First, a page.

Everybody comes out of a team building workshop feeling renewed and with a deeper sense of camaraderie. The immediate splash back is that co-workers tend to be more helpful and tolerant of each other a few days after the activity. But unless the team building activities lead to some type of behavior change, the same old monsters are bound to rear their ugly heads again during the next stressful situation.

Companies spend thousands of dollars each year on team building activities and that is not because workers need to hone their egg balancing skills. Team building is supposed to instill values necessary for the company to achieve its targets. But, how do you translate fun and high energy games to real-world workplace skills that have a favorable impact on the bottom line?

Here are some tips to make team building activities more effective:

1. Have a clear-cut purpose for doing the activity. Many issues can plague a workplace – lack of communication, too much divisiveness, incompatible values - the list is long and varied. It is impractical to try to address all issues at once in a single team-building activity so it is important to set a realistic goal. Once you have identified a key issue, all activities can center on highlighting this one specific concern. For example, a common workplace problem is lack of trust between co-workers or across the management chain. Building trust takes time but short team building activities can allow team members to open up to each other. “Getting to know you” activities can encourage people to share personal information and thus allow deeper understanding of each other. It is important to avoid cramming too many activities with incoherent objectives that will only wash-out the goal of the team building.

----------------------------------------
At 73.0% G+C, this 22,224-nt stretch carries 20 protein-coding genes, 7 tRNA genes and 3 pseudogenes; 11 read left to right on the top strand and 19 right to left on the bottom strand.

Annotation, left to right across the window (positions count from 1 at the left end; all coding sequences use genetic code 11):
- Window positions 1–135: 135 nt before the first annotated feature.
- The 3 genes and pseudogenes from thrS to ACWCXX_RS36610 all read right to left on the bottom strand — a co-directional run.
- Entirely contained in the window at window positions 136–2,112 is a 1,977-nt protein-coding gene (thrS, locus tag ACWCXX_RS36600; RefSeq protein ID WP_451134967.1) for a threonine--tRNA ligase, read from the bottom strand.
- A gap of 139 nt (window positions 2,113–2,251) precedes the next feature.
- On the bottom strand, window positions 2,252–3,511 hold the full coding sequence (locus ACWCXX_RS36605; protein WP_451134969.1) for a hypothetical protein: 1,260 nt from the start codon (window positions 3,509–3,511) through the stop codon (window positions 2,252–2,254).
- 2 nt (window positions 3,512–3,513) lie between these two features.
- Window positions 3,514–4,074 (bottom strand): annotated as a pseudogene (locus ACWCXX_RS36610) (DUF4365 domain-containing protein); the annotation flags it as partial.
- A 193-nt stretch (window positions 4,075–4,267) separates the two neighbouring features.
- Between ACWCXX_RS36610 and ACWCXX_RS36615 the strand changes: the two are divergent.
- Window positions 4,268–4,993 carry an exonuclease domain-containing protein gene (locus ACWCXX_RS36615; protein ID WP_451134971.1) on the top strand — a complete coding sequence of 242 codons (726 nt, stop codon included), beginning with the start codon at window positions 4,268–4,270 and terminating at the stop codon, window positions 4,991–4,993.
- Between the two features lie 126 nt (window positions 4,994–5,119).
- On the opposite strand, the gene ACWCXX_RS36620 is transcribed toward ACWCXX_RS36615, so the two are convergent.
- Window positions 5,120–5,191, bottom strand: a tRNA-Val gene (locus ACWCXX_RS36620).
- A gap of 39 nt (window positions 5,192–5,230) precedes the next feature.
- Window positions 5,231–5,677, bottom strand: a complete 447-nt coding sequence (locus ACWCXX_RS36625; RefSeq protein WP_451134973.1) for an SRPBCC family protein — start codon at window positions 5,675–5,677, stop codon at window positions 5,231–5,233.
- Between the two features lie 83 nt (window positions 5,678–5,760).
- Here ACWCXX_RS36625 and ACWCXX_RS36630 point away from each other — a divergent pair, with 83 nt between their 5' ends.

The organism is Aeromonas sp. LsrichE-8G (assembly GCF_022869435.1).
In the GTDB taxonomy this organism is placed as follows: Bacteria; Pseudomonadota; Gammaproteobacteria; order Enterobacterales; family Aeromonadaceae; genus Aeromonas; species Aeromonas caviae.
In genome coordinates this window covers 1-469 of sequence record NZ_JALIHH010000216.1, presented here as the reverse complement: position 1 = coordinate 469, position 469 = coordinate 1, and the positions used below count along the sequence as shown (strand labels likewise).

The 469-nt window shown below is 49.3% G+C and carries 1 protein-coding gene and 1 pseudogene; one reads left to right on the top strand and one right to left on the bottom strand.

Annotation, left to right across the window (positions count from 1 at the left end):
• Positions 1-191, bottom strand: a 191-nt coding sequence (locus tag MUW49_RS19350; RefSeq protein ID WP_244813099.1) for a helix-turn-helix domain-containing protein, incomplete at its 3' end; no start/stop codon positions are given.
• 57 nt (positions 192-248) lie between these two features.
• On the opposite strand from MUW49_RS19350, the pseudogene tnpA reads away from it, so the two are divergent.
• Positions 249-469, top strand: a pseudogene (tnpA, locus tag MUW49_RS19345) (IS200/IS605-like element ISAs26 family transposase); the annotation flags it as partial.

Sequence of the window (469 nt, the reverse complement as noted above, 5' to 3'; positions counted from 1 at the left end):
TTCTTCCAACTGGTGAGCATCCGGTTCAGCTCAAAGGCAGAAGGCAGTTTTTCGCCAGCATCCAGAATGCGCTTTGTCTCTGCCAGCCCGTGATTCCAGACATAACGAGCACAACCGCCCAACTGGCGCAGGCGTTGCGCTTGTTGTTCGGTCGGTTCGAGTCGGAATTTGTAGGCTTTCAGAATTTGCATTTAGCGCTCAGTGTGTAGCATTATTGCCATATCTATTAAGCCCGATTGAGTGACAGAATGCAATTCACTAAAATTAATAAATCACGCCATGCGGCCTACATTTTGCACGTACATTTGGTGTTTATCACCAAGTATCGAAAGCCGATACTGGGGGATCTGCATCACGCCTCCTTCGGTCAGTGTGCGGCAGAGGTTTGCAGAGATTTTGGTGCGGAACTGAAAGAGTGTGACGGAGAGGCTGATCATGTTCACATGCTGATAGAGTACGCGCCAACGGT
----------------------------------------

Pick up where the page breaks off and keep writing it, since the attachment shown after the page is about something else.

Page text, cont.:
2. Keep the pace dynamic and interactive. The downside of finding a nice place outdoors for team building is that it can make people so relaxed they would rather do something with friends than participate in activities. To avoid this, it is important to have a series of planned activities complete with icebreakers that will make it more fun to stay with the group than sneak out to enjoy the view. Professional training groups always design activities that encourage participation and engage the whole group. When activities require dividing into teams it is best to stay away from normal groupings such as teams per department or per position as this will tend to encourage even more division. It is also wise to stay away from competitive games especially physical ones that can bring out animosity between winners and losers.

3. Encourage everyone to participate in a debriefing. Make sure to leave enough time and energy for everyone to contribute actively in a debriefing. This is important to get direct feedback from the participants on how they feel about the activity. The debriefing should cover all aspects of the team building from the goal setting to the physical arrangements. Participants can be asked to rate how successful they think the activity was in terms of meeting the agreed goals. They should also be asked to comment on the venue, food, and amenities. All these feedback points are important for planning follow-through activities either in the workplace or with follow up team building activities.

4. Follow-through in the office. This is one of the most important aspects of team building activities – connecting the results of the team building workshop with tangible results in the workplace by reinforcing the values learned from the activities. Trust, for example, can be nurtured by assigning team tasks that would make everyone responsible for the outcome of a project. Communication can be enhanced through regular huddles and less formal meetings. At the end of the day, team building activities are only good if it does indeed build a team.

Author's Bio: 

Rob Jackson is President of Magnovo Training Group, a soft-skills training company focusing on corporate team building, presentation training and leadership development. Rob has been a speaker and trainer for over 20 years specializing in effective leadership, executive presence, personality discovery, relational sales training, presentation skills, and charity team building.

Rob is a member of the National Speaker's Association and has served as President and Chairman on several Executive Leadership boards. In addition to being a Certified DiSC Trainer, Rob has logged hundreds of instructional classroom hours. He is the author of Campfire Leadership, which explores effective leadership from a personality perspective. In all of his efforts Rob's goal is to inspire significant positive change in communities and companies. For more information please visit http://www.magnovo.com.